Industrial Hygiene

Updated August 19, 2010

Industrial Hygiene is the art and science of anticipating, recognizing, evaluating and controlling workplace conditions that may cause injury or illness. Industrial hygienists have historically focused on limiting personal exposures to chemicals, but the field has evolved to address the control of other potential workplace stressors such as noise, heat, repetitive motion and indoor air quality.

As a part of Environment, Health, and Safety at MIT, the primary responsibilities of the Industrial Hygiene Program include:

  • Identifying and evaluating chemical and physical hazards that may impact an individual's health,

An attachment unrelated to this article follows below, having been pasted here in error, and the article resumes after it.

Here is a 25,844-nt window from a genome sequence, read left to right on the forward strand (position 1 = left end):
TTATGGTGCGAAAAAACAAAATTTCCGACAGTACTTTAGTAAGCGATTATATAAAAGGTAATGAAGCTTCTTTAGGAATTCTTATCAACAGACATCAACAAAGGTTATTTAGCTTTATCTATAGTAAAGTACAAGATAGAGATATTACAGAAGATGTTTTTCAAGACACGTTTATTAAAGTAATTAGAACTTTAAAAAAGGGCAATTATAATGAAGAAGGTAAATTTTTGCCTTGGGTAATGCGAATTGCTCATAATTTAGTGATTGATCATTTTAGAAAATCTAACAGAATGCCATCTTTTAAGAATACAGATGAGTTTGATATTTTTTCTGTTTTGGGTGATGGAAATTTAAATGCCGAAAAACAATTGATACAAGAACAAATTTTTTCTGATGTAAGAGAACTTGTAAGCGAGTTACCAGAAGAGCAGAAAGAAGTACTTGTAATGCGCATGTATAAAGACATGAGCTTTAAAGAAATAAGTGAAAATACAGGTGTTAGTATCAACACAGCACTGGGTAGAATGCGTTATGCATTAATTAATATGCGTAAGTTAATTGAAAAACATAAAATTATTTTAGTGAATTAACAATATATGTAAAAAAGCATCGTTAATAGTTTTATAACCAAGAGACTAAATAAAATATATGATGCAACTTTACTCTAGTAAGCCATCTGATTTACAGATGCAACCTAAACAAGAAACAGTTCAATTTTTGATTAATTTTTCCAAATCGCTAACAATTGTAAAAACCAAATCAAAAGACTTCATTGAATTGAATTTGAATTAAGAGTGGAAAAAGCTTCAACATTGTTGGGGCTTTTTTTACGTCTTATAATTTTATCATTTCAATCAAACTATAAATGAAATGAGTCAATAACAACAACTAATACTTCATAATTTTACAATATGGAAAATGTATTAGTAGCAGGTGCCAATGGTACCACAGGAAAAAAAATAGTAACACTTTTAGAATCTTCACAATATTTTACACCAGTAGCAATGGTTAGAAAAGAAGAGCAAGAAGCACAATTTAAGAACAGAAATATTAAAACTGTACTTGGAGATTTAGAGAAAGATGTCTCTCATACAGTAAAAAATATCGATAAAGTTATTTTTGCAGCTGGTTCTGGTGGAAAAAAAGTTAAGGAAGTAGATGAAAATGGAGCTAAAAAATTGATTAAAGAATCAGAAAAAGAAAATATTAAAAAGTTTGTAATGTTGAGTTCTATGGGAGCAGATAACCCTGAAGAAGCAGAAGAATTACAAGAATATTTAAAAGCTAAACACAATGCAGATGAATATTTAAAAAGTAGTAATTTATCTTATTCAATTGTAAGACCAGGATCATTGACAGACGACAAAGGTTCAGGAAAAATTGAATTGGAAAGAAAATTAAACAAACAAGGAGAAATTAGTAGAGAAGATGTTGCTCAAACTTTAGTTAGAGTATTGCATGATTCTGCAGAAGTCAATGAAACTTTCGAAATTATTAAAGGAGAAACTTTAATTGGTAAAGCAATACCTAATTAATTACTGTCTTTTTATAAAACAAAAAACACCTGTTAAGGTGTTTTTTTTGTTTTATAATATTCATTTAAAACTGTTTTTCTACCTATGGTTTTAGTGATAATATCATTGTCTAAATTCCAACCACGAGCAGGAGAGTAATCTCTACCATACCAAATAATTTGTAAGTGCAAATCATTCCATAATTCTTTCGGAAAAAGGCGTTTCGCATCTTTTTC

• Recommending controls to limit exposures to identified hazards, and if necessary assisting in the evaluation and selection protective equipment;
  • Designing and testing ventilation controls such as fume hoods and specialty exhaust systems; 
  • Reviewing laboratory chemical hygiene plans and other protocols;
  • Supporting medical surveillance for individuals exposed to critical or highly regulated toxins. 
  • and providing the training and resources to ensure regulatory compliance and foster best practices throughout the MIT community

EHS operates on the principle that preventive education, planning, focused hazard analyses, and timely response to concerns about potential exposures, coupled with a collaborative working relationship with the MIT community, are critical to supporting MIT's EHS goals and creating a healthier work environment.

Key areas on the MIT EHS website related to industrial hygiene include: